Contents>> Vol. 10, No. 2
Faces of Local Transformation: Policy Coalitions and Socio-economic Development in the Philippines
Recalling the period right after the 2016 national elections in the Philippines, I cannot forget the disappointment of a friend who flew from Manila to Tokyo for a short stay. As a student studying pockets of efficacy in Philippine politics, whose gloomy picture has been highlighted by other scholars, I scrambled to convince her that the country had achieved a series of policy reforms that one administration could hardly dismantle. However, my efforts were in vain. The conversation stayed in my mind for a long time and pushed me to consider a new perspective on Philippine politics.
The 2016 election was indeed a great starting point for reconsidering our perspective on Philippine politics. Newly elected President Rodrigo Duterte was apparently a typical reminder of local bosses whose stories have been compiled and discussed for many years within the circles of academia and investigative journalists. The victory of Leni Robredo as vice president, however, rejected any black-and-white judgment on Philippine politics. Her late husband had been a symbol of reform at the local level in restored Philippine democracy, and research on civil society mushroomed after the Philippine democratization in 1986. The cruel picture presented by President Duterte and the rosy picture symbolized by the late husband of Vice President Robredo are at opposite ends of the spectrum of Philippine local politics.
To begin with, research team members got together at the National Graduate Institute for Policy Studies (GRIPS) in March 2017 and sought pockets of efficacy or bright spots in local politics. At the second meeting, at the Center for Southeast Asian Studies, Kyoto University, in July 2017, I explained the idea of policy coalitions to shed new light on Philippine politics, and we discussed several examples of bright spots in Luzon, Visayas, and Mindanao. At the last meeting at GRIPS in March 2018, we discussed the findings. The contributors submitted their drafts and revised them through a peer review process. The results form the chapters of this special issue.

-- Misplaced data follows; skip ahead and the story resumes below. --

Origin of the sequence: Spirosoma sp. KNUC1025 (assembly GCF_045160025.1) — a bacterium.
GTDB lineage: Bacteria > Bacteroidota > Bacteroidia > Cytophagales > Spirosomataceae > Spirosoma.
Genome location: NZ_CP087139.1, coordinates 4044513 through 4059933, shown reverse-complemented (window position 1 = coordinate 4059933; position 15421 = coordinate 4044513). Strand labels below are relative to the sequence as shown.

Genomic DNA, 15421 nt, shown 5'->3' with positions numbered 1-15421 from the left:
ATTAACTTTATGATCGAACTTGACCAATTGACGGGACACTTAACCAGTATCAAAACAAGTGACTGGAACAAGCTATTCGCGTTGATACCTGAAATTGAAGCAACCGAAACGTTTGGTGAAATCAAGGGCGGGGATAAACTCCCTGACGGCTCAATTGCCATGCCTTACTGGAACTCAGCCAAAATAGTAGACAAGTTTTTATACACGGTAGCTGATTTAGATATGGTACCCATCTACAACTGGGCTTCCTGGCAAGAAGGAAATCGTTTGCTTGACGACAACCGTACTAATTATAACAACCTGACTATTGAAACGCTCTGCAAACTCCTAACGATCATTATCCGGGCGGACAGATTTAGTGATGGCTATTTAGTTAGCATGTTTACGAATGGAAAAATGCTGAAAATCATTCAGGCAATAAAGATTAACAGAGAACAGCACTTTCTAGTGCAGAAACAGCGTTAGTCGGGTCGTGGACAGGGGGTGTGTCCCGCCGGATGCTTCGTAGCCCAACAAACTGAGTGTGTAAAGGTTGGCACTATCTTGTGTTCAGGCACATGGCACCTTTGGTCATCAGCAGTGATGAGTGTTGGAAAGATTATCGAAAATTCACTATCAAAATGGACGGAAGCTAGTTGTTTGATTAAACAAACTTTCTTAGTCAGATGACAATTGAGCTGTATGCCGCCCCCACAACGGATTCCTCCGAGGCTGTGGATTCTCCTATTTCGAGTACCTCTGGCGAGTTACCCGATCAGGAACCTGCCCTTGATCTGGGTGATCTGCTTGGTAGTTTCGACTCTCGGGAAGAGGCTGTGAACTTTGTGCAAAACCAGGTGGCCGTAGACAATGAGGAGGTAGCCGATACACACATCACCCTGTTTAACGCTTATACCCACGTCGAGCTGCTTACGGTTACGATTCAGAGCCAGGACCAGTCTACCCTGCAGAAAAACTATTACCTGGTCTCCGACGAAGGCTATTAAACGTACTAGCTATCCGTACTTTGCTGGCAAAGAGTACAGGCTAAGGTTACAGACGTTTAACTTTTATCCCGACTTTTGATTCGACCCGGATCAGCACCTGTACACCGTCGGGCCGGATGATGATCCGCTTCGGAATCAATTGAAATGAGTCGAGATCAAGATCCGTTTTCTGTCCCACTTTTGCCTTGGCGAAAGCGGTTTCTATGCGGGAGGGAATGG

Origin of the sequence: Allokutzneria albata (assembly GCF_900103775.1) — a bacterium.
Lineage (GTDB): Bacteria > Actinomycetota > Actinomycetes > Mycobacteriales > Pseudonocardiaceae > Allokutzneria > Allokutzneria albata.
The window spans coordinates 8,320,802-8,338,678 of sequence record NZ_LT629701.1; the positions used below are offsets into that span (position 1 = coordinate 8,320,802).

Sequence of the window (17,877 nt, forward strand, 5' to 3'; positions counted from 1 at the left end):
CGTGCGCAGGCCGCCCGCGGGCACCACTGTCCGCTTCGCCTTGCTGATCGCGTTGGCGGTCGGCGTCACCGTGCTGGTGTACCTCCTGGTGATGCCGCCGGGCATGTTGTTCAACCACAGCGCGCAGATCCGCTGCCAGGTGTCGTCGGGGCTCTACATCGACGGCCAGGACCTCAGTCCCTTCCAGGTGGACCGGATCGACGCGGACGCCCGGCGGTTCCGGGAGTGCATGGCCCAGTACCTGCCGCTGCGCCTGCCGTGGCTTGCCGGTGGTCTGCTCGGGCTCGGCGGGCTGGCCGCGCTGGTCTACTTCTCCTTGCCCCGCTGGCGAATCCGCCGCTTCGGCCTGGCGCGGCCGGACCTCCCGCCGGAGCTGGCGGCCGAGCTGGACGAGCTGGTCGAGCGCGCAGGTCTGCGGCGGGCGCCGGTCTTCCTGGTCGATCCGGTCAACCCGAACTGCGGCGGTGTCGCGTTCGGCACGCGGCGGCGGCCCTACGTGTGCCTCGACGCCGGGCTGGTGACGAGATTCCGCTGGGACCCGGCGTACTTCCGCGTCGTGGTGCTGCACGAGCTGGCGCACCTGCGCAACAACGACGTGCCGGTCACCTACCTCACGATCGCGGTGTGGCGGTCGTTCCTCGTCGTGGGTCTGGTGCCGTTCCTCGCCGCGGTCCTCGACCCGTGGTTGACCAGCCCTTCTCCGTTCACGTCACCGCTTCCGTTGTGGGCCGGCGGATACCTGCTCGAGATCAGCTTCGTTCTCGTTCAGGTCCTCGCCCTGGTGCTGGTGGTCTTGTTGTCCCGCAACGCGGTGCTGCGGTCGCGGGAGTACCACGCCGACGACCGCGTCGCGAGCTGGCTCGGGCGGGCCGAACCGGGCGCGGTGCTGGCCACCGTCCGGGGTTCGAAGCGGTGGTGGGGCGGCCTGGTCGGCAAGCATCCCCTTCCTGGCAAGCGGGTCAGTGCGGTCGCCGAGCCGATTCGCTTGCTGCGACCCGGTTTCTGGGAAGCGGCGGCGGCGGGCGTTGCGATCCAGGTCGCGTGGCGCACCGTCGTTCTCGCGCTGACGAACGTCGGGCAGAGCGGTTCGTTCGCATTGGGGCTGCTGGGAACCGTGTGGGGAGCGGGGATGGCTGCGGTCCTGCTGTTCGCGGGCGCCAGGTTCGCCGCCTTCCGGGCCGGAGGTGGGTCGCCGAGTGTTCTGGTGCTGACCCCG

In the first chapter, Takagi Yusuke reviews existing literature on local politics in the Philippines and proposes the concepts of coalition politics and policy coalitions to appreciate the role of human agency in making a difference in various areas, rather than presenting snapshots of success stories.
The next four chapters are detailed case studies on local development. Chapter 2 captures the dynamics of how local leadership sought business-friendly governance and achieved economic growth in San Nicolas, Ilocos Norte. Chapter 3 scrutinizes the politics of disciplinarian leadership to achieve eco-friendly local governance and the continuous efforts of reform policy by successive mayors in Marikina City, National Capital Region. Chapter 4 studies the endeavor of a governor to eradicate poverty and insurgencies by promoting ecotourism in Bohol, Central Visayas Region. Meanwhile, Chapter 5 shows a different face of the military in “governing” Sulu, where the military engaged in civil-military operations and brought about a certain stability.
Last but not least, let me recognize those who helped us make this project possible. First, as an editor, I would like to appreciate each contributor and participant of the workshops held in Tokyo and Kyoto. Aside from the contributors to the current volume, I appreciate the participation and substantial contributions by Marilen Danguilan, Marites D. Vitug, Miriam Grace Go, Romel Dongeto, Danica Aisa P. Ortiz, Nenita Dalde, Ma. Aurora Quilala, Arnold Alamon, and Orville Ballitoc. Without your insights and understanding, we could not have completed this project. I would like to recognize the administrative support provided by Kawamura Akiko and Fukuma Ritsuko of GRIPS. I am also grateful to Carol Hau for helping us to organize the workshop in Kyoto. I am grateful to those who helped us in the review process with their tough but constructive comments. I also appreciate Nathan Badenoch, Shitara Narumi, and unanimous reviewers for their guidance and valuable input.
Takagi Yusuke 高木佑輔
National Graduate Institute for Policy Studies (GRIPS)